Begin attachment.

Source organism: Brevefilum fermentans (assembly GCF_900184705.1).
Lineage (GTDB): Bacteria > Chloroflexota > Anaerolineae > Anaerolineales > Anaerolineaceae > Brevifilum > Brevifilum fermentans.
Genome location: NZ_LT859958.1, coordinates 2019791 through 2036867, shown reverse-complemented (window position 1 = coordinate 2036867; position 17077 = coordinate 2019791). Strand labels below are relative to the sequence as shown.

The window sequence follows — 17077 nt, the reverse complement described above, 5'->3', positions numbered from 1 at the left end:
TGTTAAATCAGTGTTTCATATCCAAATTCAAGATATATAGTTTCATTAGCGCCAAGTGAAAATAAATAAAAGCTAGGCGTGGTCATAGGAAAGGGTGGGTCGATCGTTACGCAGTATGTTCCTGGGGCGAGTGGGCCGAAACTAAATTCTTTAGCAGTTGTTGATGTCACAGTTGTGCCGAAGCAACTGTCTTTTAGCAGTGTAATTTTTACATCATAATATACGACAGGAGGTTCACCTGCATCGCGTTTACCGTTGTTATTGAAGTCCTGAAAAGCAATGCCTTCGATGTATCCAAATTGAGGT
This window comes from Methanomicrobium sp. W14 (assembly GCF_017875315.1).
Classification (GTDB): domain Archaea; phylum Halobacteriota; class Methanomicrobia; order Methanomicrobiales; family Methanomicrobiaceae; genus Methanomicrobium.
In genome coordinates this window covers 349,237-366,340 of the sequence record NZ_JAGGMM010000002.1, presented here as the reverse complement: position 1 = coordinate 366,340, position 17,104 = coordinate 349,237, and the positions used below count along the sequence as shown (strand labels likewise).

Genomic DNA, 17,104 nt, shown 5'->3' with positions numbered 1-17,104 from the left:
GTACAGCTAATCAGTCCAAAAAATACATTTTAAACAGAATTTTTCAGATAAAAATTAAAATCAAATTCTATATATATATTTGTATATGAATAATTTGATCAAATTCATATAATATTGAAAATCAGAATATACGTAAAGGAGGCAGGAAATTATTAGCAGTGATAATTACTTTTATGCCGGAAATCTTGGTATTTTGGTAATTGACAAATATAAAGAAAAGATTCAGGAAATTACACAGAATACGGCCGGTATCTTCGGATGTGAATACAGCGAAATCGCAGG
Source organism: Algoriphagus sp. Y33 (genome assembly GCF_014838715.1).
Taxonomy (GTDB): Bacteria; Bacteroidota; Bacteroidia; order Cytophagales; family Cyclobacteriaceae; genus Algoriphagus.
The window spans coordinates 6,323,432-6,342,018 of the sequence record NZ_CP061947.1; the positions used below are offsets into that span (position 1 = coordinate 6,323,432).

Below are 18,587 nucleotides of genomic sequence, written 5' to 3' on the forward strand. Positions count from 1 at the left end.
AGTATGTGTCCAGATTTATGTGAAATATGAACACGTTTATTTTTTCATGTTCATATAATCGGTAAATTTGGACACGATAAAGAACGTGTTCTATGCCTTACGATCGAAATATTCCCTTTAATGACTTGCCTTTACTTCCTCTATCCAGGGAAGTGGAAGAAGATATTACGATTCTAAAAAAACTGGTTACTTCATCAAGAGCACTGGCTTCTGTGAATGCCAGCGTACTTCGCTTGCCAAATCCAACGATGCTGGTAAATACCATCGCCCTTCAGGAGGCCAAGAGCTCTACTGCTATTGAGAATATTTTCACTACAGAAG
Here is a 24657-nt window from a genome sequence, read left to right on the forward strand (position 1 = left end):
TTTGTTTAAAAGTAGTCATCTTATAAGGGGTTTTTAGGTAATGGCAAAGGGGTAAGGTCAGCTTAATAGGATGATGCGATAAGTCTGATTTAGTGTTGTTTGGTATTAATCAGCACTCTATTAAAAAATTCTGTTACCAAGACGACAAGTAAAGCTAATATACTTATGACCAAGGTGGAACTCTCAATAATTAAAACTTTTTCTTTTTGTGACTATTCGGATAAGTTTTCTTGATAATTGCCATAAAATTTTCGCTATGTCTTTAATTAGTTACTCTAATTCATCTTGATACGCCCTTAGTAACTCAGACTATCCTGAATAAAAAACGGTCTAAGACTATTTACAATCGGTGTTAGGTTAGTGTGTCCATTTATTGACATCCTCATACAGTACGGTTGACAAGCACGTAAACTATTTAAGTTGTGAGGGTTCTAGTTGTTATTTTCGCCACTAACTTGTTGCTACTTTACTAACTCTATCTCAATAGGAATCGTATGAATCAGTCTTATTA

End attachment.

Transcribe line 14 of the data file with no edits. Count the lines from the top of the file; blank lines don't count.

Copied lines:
Below are 18,587 nucleotides of genomic sequence, written 5' to 3' on the forward strand. Positions count from 1 at the left end.